Child Custody in Divorce Cases
It has been observed that in case of partners seeking divorce, the welfare of their children is one of their primary concerns. This is particularly true if the children are less than 18 years of age.
The court is empowered to enter temporary and final orders pertaining to child custody. Depending on the best interests of the child, the court might award sole custody to a single parent or joint custody to both.
The granting of joint custody is based on the ability of the parents to cooperate on issues pertaining to the child's benefit. In this sort of custody, the child has primary residence with any one parent. The other parent is given visitation rights.
Termination of Child Custody in Divorce Cases
In Illinois, the court has the right to terminate the custody order it has previously awarded for any of the reasons mentioned below.
Child Custody in Divorce Cases when there is no court order
Let us take into account the following situation.
Different states have formed varying laws to deal with this situation. In several states, if an unmarried woman delivers a baby, this woman is regarded as the sole legal custodial and sole residential parent of the child. However, in the future, the court reserves the right to designate another individual as the legal custodian and residential parent of this child.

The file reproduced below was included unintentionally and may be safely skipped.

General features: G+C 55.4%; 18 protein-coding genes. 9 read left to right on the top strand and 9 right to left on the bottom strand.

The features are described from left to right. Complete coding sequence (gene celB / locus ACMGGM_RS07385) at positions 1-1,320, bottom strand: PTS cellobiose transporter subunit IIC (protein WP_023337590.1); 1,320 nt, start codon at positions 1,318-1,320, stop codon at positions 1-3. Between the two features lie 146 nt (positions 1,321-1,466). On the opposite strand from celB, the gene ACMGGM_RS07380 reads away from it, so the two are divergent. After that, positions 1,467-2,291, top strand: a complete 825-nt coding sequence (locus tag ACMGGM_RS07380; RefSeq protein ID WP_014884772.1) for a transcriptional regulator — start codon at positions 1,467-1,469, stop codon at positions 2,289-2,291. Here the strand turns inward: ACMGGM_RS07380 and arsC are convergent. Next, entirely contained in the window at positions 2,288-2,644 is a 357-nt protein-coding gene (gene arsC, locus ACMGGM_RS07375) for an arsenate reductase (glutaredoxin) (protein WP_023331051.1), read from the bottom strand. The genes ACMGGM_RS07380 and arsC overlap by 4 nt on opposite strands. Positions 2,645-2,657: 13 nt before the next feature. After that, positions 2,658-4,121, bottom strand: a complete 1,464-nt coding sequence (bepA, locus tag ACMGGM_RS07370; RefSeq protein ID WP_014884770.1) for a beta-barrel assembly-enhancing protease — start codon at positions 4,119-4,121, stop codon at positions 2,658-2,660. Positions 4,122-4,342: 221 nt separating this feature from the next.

In case of some states, a 'presumed father' can have custody rights. A person can become a 'presumed father' if he takes any one of the following actions.
There are some instances when a man thinks that he is the father of a baby born without marriage. However, such a man should not try to take custody of the child directly. If the proceedings worsen, this man might be held under criminal charges.
Smoking and Child Custody
In a particular case in Georgia, the mother was addicted to smoking and after divorce it was found that her child had asthma. The court detected that this mother was smoking in the presence of her child. This implied that she had insufficient concern for her child. This reason was considered strong enough for a change in custody.
A majority of courts ponder over all the factors that affect the best interests of the child and then make a custody decision. It follows that only smoking would not be an adequate ground for alteration in custody. However, smoking would necessarily make an impact. When an ex spouse demonstrates that he/she has an intention of utilizing your smoking as a negative point in the custody decision, it is advisable that you do not smoke in the presence of the child.
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